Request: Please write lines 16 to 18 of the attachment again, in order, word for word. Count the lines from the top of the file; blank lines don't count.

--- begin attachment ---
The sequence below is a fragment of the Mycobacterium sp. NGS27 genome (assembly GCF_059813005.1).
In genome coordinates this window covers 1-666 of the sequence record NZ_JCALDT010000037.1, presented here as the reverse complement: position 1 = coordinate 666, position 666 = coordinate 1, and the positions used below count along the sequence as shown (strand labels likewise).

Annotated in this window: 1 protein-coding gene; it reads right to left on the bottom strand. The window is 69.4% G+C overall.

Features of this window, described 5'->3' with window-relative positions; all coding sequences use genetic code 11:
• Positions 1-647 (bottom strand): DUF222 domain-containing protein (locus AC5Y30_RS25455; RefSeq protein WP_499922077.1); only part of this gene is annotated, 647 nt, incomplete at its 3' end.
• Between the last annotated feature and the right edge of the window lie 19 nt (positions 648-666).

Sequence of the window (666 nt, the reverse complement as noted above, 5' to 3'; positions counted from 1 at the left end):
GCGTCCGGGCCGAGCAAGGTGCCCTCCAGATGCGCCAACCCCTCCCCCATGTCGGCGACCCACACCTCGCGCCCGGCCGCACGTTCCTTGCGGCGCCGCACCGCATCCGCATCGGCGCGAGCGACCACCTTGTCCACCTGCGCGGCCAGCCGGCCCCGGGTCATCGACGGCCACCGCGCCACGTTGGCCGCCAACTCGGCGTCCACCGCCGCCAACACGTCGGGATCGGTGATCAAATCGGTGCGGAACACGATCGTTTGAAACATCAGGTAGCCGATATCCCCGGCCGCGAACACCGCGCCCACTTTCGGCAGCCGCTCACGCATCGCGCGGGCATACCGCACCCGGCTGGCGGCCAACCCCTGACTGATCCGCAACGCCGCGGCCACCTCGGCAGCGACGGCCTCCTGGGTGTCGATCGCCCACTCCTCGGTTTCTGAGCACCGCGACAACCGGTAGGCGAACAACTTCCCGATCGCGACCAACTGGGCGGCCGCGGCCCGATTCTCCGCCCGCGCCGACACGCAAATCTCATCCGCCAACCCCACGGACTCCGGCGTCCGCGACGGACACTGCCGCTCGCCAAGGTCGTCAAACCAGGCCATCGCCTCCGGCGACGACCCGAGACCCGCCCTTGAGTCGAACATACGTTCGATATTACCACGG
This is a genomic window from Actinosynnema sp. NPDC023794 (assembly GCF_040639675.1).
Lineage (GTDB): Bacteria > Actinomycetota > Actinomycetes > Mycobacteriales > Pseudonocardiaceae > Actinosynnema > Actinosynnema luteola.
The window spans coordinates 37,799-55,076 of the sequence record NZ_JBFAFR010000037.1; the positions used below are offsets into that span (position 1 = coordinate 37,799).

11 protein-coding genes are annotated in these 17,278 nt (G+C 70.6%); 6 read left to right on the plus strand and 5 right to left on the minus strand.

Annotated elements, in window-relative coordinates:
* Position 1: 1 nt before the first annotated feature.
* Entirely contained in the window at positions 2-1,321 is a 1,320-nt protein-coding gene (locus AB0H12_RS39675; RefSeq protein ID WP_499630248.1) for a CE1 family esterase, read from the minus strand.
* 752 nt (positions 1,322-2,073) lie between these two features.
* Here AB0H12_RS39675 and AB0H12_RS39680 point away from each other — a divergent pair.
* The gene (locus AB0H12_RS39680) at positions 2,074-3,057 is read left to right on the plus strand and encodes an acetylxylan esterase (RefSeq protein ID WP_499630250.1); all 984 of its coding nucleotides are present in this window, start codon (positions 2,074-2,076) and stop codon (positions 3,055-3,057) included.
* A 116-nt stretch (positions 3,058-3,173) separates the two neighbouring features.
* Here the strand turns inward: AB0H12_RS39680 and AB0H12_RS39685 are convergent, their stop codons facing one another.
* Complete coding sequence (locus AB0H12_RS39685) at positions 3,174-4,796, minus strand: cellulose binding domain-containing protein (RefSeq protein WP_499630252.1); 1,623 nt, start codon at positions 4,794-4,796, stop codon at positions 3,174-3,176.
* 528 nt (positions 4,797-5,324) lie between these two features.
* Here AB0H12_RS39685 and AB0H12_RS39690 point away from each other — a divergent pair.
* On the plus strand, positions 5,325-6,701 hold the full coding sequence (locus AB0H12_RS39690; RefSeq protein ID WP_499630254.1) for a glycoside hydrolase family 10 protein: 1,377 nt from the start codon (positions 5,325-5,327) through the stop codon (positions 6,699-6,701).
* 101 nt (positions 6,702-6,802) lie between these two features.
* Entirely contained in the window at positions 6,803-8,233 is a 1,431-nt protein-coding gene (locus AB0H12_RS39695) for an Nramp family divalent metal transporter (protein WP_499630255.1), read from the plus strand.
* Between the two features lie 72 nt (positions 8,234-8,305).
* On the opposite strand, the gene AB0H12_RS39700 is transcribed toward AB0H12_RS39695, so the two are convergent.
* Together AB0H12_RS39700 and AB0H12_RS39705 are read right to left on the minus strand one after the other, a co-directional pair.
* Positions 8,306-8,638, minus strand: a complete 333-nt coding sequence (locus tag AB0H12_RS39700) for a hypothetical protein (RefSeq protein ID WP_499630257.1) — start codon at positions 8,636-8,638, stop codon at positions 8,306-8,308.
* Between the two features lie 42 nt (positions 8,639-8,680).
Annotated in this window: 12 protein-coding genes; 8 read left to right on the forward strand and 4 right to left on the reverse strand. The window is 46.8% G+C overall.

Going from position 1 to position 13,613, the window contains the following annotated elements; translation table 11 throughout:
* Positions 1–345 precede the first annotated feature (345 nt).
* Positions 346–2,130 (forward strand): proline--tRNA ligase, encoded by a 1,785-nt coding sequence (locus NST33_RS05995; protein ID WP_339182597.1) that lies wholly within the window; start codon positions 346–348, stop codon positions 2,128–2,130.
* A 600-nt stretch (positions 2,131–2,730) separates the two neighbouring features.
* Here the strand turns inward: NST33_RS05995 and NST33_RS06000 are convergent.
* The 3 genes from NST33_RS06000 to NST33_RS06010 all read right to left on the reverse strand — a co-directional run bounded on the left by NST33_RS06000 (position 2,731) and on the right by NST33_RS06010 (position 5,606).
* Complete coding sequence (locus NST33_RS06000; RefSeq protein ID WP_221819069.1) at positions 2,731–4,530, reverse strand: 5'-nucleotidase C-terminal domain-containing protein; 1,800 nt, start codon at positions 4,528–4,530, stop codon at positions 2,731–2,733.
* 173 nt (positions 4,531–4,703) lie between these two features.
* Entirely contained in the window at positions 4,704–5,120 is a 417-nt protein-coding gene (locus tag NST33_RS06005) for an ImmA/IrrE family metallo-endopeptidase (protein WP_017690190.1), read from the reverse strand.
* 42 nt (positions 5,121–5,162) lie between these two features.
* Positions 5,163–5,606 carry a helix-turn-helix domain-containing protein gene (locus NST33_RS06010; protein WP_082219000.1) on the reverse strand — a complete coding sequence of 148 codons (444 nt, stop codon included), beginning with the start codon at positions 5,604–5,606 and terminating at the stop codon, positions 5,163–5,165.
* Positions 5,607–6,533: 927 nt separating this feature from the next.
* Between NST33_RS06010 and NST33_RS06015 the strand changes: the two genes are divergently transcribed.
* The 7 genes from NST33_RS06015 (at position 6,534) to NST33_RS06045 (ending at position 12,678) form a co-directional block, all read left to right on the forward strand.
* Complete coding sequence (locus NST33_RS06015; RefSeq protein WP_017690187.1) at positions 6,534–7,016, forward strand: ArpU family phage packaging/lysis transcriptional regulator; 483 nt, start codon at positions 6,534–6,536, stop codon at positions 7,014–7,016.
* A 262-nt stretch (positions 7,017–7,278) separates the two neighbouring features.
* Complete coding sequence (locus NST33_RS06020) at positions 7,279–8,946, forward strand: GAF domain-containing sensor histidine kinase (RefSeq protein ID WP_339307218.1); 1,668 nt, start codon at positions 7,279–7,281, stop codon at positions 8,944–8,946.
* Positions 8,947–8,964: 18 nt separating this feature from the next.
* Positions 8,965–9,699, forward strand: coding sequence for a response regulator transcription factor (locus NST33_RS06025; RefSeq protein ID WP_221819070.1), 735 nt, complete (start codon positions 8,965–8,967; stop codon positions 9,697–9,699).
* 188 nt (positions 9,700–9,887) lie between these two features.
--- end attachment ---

* 752 nt (positions 1,322-2,073) lie between these two features.
* Here AB0H12_RS39675 and AB0H12_RS39680 point away from each other — a divergent pair.
* The gene (locus AB0H12_RS39680) at positions 2,074-3,057 is read left to right on the plus strand and encodes an acetylxylan esterase (RefSeq protein ID WP_499630250.1); all 984 of its coding nucleotides are present in this window, start codon (positions 2,074-2,076) and stop codon (positions 3,055-3,057) included.